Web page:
"Cash for Caulkers" a Pretty Good Idea
Posted by Jim Gunshinan on November 25, 2009
But in several blogs I read on a regular basis and in conversations with building analysts and HERS raters, I’ve found a lot of frustration, even anger, at the slow pace of the economic recovery. Here’s a typical response: “I bought the tools and put time and money into training, but where are the jobs? ” Being certified as a Building Analyst will no doubt make me a better writer and editor. But for thousands of men and women, being certified and finding work in the home performance field is a matter of economic survival.
The problem right now is financing. Who has the money to spend on a home energy upgrade nowadays? The costs can run anywhere from about $2,000 to over $10,000. Municipal governments all over the country are experimenting with financing mechanisms for home energy retrofits—the city pays for the retrofits and recovers its costs through an increase in property taxes, for example. The city of Babylon, New York, charges building owners a tax on carbon emissions, and uses this as seed money to do retrofits. But all these efforts so far have not brought about the expected increase in “green jobs.”
This may soon change. Heard of the “Cash for Caulkers” program? This is the nickname for HOME STAR, a program to provide incentives for homeowners to upgrade their homes to be more energy efficient, healthy, and affordable to live in. The program was born in the minds of private sector advisors, including the Silicon Valley venture capitalist John Doerr; members of Efficiency First, a national advocacy group started in the San Francisco Bay Area; and others. On November 2, the group presented its ideas at a meeting of the Presidents Economic Recovery Advisory Board. Word on the street is that the plan has the support of the President.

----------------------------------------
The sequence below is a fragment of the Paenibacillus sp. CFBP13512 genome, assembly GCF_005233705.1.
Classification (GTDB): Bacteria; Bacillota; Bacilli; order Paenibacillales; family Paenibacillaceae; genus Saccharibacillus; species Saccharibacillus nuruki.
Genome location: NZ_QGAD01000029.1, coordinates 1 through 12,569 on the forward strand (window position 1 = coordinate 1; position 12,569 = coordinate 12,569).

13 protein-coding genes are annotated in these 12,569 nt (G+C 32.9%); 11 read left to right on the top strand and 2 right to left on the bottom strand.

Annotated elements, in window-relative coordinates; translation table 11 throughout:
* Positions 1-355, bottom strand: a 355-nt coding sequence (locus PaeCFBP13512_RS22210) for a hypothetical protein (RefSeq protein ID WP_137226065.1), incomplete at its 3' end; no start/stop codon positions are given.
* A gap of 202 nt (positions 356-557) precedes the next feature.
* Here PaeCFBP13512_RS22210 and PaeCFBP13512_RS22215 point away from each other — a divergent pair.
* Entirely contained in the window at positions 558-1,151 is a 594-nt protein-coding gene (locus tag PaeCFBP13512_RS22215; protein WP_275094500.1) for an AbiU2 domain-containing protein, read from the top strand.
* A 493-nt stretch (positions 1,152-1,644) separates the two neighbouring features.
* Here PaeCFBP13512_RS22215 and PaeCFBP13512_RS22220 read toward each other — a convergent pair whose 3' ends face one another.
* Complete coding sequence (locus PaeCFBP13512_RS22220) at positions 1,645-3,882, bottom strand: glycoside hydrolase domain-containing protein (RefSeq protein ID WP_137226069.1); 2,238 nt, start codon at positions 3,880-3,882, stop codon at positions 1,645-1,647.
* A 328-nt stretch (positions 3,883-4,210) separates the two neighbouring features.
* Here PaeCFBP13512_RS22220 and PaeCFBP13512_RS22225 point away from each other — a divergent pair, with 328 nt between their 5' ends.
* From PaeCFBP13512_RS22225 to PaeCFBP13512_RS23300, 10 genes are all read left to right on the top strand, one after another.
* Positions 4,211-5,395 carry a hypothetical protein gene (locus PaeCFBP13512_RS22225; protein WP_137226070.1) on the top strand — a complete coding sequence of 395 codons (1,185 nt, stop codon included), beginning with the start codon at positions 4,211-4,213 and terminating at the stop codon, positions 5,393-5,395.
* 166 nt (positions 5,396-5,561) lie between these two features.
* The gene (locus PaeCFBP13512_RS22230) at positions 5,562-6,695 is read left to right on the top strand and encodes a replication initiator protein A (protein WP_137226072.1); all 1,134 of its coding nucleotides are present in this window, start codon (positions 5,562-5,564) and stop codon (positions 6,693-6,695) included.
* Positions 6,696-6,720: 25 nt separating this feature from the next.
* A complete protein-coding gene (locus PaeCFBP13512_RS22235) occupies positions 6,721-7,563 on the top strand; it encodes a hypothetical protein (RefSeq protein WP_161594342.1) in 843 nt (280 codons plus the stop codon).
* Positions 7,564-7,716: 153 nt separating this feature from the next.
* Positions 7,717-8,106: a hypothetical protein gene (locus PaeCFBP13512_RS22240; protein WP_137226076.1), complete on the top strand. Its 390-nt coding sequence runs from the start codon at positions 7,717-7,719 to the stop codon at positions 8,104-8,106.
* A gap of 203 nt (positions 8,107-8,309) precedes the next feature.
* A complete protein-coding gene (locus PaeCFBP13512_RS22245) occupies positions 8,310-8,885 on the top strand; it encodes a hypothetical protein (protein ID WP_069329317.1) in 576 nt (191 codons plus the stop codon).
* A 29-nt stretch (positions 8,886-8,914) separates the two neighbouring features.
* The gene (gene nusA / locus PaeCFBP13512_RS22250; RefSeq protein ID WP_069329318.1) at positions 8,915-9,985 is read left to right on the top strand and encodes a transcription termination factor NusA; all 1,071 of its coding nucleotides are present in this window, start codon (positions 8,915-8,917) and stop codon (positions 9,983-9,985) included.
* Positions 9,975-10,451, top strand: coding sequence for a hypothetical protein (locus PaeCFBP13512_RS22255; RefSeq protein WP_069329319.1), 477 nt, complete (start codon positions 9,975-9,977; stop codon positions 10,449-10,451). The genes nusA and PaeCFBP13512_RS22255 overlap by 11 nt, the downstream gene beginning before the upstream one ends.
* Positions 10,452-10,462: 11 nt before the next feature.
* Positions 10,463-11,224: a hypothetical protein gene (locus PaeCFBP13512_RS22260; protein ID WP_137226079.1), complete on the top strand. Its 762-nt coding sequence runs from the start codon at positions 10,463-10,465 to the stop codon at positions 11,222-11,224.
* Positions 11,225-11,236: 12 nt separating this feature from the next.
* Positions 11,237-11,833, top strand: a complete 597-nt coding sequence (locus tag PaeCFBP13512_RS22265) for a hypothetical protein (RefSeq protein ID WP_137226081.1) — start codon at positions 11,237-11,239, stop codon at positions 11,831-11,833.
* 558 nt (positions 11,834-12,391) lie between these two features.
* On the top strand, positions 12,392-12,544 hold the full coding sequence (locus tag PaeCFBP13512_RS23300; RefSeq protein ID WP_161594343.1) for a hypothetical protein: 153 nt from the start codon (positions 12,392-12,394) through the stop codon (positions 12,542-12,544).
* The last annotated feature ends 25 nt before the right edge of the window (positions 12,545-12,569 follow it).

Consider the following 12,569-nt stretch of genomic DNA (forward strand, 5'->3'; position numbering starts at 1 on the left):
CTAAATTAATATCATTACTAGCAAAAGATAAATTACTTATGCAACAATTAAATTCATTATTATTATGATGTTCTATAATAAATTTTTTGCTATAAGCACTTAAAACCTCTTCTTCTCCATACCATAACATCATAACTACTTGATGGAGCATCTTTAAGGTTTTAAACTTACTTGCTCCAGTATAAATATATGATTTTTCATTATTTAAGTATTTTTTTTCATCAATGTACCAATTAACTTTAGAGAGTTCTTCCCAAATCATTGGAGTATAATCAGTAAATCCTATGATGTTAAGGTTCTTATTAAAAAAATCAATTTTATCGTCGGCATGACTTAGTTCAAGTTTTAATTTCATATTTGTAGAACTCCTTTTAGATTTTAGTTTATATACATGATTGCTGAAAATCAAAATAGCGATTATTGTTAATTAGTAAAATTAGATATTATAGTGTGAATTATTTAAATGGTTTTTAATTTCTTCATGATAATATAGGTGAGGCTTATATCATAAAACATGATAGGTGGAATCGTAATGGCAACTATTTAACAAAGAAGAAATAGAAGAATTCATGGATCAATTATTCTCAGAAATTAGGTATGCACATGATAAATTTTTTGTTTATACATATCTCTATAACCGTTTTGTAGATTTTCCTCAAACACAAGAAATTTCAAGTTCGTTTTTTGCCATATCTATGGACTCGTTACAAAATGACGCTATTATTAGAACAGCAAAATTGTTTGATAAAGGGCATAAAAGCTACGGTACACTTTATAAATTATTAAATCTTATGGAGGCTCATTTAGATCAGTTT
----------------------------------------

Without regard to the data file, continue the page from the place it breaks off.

The HOME STAR program would reimburse homeowners for a list of qualified home energy retrofits such as air sealing, insulation, and new, energy efficient lights and appliances. Homeowners would get up to $2,000 for making two upgrades, and up to $3,500 for four upgrades. Homeowners who decrease their energy use by more than 20% would get more money. The government would cover up to half of the costs of a project, and homes would be audited at random to ensure quality work and real energy savings.
So what would taxpayers get for an expected investment of $23 billion over two years? The projected outcome of the program is 500,000 well paying jobs in the depressed construction industry; close to 6-million homes retrofit; billions of dollars in energy savings over the life of the retrofit measures; power plants that don’t have to be built; and according to the consulting firm McKinsey & Company, the equivalent in green house gas emissions reduction of taking half the cars in the country off the road.
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